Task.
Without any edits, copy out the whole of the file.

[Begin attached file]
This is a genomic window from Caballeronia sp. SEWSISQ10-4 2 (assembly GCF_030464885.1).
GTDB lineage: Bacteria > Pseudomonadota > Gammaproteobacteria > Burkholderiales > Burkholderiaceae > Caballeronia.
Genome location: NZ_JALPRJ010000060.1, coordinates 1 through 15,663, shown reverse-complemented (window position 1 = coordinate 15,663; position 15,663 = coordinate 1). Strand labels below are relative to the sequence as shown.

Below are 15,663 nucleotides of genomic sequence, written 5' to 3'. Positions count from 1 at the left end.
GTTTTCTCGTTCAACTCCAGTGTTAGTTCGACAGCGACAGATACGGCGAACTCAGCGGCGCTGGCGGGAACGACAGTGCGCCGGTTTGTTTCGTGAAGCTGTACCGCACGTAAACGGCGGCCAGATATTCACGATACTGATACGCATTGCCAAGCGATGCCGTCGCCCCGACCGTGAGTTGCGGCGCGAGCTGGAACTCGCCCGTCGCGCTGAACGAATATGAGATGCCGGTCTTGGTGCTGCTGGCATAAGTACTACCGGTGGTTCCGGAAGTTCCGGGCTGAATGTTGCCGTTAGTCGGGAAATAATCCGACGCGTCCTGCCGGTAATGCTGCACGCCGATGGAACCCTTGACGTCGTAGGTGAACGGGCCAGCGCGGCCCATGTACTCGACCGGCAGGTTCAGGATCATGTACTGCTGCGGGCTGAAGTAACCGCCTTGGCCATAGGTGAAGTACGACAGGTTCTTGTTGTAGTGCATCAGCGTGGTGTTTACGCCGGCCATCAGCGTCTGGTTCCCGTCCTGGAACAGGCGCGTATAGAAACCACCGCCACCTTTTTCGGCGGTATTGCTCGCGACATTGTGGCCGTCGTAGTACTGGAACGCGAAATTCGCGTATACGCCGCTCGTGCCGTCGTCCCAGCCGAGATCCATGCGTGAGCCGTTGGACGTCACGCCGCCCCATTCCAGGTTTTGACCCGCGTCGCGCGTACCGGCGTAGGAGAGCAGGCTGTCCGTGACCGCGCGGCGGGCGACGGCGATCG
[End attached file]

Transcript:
This is a genomic window from Caballeronia sp. SEWSISQ10-4 2 (assembly GCF_030464885.1).
GTDB lineage: Bacteria > Pseudomonadota > Gammaproteobacteria > Burkholderiales > Burkholderiaceae > Caballeronia.
Genome location: NZ_JALPRJ010000060.1, coordinates 1 through 15,663, shown reverse-complemented (window position 1 = coordinate 15,663; position 15,663 = coordinate 1). Strand labels below are relative to the sequence as shown.

Below are 15,663 nucleotides of genomic sequence, written 5' to 3'. Positions count from 1 at the left end.
GTTTTCTCGTTCAACTCCAGTGTTAGTTCGACAGCGACAGATACGGCGAACTCAGCGGCGCTGGCGGGAACGACAGTGCGCCGGTTTGTTTCGTGAAGCTGTACCGCACGTAAACGGCGGCCAGATATTCACGATACTGATACGCATTGCCAAGCGATGCCGTCGCCCCGACCGTGAGTTGCGGCGCGAGCTGGAACTCGCCCGTCGCGCTGAACGAATATGAGATGCCGGTCTTGGTGCTGCTGGCATAAGTACTACCGGTGGTTCCGGAAGTTCCGGGCTGAATGTTGCCGTTAGTCGGGAAATAATCCGACGCGTCCTGCCGGTAATGCTGCACGCCGATGGAACCCTTGACGTCGTAGGTGAACGGGCCAGCGCGGCCCATGTACTCGACCGGCAGGTTCAGGATCATGTACTGCTGCGGGCTGAAGTAACCGCCTTGGCCATAGGTGAAGTACGACAGGTTCTTGTTGTAGTGCATCAGCGTGGTGTTTACGCCGGCCATCAGCGTCTGGTTCCCGTCCTGGAACAGGCGCGTATAGAAACCACCGCCACCTTTTTCGGCGGTATTGCTCGCGACATTGTGGCCGTCGTAGTACTGGAACGCGAAATTCGCGTATACGCCGCTCGTGCCGTCGTCCCAGCCGAGATCCATGCGTGAGCCGTTGGACGTCACGCCGCCCCATTCCAGGTTTTGACCCGCGTCGCGCGTACCGGCGTAGGAGAGCAGGCTGTCCGTGACCGCGCGGCGGGCGACGGCGATCG